Title Improved measurement of telomere length by Q-PCR 
Description Real Time PCR measurement of telomere length in DNA samples has been adapted to a 384-well platform in conjunction with a liquid handling robot system allowing for higher throughoutput and greater accuracy. 
Type Of Material Technology assay or reagent 
Year Produced 2008 
Provided To Others? Yes  
Impact Improved measurement of telomere length in large cohorts, e.g. HALCyon. 
 
Title Newcastle 85+ Study biomarkers samples bank 
Description Collection of plasma, serum, DNA, RNA and N2 preserved leukocytes samples, from around 800 people 85y old at baseline and 2 repeated sampling intervals of 18 months 
Type Of Material Database/Collection of Data/Biological Samples 
Year Produced 2007 
Provided To Others? Yes  
Impact Samples from this collection have been made available for: - Studies on mitochondrial DNA haplotype to determine whether inherited mtDNA haplogroups are associated with biological ageing and survival. - Studies on Epigenetic DNA methylation to evaluate if increased levels of epigenetic instability may lead to increased susceptibility to age related diseases. Analysis of the outcomes of these studies is in progress. 
 
Title Quantitative analysis of cytokines in blood by MSD technology 
Description Measurement of blood culture IL-6 and TNF-alpha production has been greatly improved with the use of Electrochemiluminescence MSD technology on custom-made 4-spot 96-well plates allowing for a wider range of concentrations to be measured for both cytokines simultaneously and with a significant reduction on the volume of sample required. 
Type Of Material Technology assay or reagent 
Provided To Others? No  
Impact none yet 
 
Description Halcyon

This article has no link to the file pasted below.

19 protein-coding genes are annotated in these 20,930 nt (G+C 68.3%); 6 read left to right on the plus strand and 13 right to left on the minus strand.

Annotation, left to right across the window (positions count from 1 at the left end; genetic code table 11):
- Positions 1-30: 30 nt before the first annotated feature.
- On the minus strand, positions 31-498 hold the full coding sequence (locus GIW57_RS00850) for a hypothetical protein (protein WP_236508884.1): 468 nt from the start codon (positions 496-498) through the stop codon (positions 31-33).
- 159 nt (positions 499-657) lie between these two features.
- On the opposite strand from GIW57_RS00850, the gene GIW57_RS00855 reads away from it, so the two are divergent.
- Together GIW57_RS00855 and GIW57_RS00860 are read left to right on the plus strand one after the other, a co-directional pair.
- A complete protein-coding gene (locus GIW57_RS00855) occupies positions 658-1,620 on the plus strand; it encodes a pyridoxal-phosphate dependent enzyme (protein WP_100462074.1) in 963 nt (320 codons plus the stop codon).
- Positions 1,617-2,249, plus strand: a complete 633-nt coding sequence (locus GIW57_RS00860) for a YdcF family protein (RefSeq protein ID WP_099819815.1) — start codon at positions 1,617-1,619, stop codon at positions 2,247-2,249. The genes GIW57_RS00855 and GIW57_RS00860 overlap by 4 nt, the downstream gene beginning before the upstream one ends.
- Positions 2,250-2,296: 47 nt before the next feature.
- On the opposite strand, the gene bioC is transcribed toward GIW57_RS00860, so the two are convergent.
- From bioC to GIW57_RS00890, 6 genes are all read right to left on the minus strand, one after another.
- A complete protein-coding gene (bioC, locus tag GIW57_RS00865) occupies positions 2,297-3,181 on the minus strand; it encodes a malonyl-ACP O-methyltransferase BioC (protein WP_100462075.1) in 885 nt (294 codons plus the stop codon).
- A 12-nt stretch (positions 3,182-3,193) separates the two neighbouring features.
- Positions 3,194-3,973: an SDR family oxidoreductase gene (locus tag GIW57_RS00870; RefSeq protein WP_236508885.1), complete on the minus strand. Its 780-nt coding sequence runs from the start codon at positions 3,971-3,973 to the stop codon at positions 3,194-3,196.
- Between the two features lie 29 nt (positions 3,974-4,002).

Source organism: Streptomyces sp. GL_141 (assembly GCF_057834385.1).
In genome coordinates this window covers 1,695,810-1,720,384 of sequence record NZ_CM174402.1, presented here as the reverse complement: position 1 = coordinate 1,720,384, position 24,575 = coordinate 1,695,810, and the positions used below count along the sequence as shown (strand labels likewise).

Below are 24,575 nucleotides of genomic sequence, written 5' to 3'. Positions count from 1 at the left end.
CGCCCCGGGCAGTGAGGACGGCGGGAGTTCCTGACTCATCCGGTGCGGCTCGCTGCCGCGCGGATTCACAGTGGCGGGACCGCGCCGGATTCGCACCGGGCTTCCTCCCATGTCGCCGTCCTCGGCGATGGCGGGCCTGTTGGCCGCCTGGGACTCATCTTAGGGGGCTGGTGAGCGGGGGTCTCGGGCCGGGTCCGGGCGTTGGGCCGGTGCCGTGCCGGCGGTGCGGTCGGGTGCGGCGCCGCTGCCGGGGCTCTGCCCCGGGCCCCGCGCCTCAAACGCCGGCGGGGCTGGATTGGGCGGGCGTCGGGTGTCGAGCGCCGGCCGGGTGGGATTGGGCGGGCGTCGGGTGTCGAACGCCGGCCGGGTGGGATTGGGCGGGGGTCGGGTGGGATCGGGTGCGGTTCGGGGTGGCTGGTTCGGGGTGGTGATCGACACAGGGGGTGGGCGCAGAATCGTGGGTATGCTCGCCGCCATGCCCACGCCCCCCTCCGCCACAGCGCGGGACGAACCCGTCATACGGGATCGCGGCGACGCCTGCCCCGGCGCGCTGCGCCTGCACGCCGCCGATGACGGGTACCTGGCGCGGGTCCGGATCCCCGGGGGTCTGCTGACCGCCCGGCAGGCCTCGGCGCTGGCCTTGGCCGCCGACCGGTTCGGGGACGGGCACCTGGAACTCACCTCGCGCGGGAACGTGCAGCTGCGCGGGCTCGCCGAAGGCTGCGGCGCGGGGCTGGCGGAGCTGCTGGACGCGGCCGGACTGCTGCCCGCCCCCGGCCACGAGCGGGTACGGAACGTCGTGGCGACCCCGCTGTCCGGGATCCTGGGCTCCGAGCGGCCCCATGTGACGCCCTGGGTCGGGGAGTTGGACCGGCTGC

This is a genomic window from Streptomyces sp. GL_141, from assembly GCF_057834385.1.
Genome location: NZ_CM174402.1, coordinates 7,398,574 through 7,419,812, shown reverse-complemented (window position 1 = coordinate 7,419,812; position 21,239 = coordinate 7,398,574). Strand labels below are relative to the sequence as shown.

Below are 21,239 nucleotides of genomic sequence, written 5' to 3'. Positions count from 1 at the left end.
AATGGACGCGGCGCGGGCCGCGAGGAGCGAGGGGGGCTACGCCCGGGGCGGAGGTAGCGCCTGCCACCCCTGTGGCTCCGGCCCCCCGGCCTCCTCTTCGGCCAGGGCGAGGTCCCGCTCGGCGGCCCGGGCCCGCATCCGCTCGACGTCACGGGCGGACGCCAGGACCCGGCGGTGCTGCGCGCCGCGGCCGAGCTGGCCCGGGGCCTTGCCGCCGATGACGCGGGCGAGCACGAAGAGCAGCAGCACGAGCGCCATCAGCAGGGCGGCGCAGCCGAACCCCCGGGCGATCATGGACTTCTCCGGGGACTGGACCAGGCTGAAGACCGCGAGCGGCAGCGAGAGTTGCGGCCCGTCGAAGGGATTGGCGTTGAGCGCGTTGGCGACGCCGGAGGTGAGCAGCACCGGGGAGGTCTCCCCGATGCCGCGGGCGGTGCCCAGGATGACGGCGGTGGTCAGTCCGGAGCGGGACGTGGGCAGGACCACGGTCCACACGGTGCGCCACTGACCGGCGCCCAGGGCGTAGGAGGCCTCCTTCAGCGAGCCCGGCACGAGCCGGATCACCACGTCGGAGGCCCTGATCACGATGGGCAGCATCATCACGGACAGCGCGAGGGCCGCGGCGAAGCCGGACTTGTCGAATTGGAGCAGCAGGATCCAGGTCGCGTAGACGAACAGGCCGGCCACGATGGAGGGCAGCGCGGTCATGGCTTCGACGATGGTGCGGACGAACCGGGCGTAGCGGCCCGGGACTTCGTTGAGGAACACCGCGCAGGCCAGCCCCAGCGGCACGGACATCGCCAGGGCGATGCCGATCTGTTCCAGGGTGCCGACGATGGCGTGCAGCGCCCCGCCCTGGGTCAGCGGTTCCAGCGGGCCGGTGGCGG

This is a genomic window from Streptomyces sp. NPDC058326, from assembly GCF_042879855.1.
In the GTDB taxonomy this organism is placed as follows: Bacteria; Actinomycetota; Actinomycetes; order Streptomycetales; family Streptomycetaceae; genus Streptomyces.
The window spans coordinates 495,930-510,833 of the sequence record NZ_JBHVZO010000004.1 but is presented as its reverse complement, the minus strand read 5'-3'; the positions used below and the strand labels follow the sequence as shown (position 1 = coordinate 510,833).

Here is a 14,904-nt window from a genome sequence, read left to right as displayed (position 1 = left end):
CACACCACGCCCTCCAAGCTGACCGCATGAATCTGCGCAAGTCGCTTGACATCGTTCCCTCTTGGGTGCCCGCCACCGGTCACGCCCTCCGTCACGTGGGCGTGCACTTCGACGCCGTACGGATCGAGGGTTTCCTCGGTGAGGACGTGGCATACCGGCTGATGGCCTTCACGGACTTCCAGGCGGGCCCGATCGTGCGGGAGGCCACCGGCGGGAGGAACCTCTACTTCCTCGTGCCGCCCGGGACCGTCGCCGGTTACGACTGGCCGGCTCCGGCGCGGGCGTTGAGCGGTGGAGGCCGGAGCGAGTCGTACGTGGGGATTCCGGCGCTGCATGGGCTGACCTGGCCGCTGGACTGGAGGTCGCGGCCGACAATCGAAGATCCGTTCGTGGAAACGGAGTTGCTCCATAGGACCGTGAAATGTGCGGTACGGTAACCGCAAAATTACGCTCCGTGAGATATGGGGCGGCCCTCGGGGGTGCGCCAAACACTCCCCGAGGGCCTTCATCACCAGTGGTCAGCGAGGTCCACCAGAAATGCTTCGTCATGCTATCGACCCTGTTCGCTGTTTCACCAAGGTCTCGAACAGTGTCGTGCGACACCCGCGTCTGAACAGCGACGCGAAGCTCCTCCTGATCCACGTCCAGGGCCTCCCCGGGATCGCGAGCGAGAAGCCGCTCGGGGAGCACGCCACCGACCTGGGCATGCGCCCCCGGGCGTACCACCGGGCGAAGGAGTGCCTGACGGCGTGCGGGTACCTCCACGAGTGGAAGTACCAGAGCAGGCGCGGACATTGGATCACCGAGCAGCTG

Organisation University College London
Department MRC Unit for Lifelong Health and Ageing
Country United Kingdom 
Sector Public 
PI Contribution measured telomere length in Halcyon birth cohorts as biomarker of ageing
Collaborator Contribution provided access to multiple British birth cohorts provided access to wide range of ageing-relevant data in these cohorts
Impact papers: 1: Birnie K, Cooper R, Martin RM, Kuh D, Sayer AA, Alvarado BE, Bayer A, Christensen K, Cho SI, Cooper C, Corley J, Craig L, Deary IJ, Demakakos P, Ebrahim S, Gallacher J, Gow AJ, Gunnell D, Haas S, Hemmingsson T, Inskip H, Jang SN, Noronha K, Osler M, Palloni A, Rasmussen F, Santos-Eggimann B, Spagnoli J, Starr J, Steptoe A, Syddall H, Tynelius P, Weir D, Whalley LJ, Zunzunegui MV, Ben-Shlomo Y, Hardy R; HALCyon study team. Childhood socioeconomic position and objectively measured physical capability levels in adulthood: a systematic review and meta-analysis. PLoS One. 2011 Jan 26;6(1):e15564. Review. PubMed PMID: 21297868; PubMed Central PMCID: PMC3027621. 2: Harris SE, Martin-Ruiz C, von Zglinicki T, Starr JM, Deary IJ. Telomere length and aging biomarkers in 70-year-olds: the Lothian Birth Cohort 1936. Neurobiol Aging. 2010 Dec 29. [Epub ahead of print] PubMed PMID: 21194798. 3: Cooper R, Kuh D, Cooper C, Gale CR, Lawlor DA, Matthews F, Hardy R; FALCon and HALCyon Study Teams. Objective measures of physical capability and subsequent health: a systematic review. Age Ageing. 2011 Jan;40(1):14-23. Epub 2010 Sep 15. Review. PubMed PMID: 20843964; PubMed Central PMCID: PMC3000177. a number of additional papers and one book are in preparation. The collaboration is multidisciplinary, including epidemiology and cell biology.
Start Year 2006
 
Description ICM Director's Day, Newcastle University 2018 
Organisation Newcastle University
Department Newcastle University Medical School
Country United Kingdom 
Sector Academic/University 
PI Contribution Multiple presentations across the Institute of Cellular Medicine and other Institutes with a view to cross-institute, cross-faculty, collaborations. Included plenary session by Prof Joris Veltman of the Institute of Genetic Medicine. The day was well attended, enthusiastically received, and good for morale.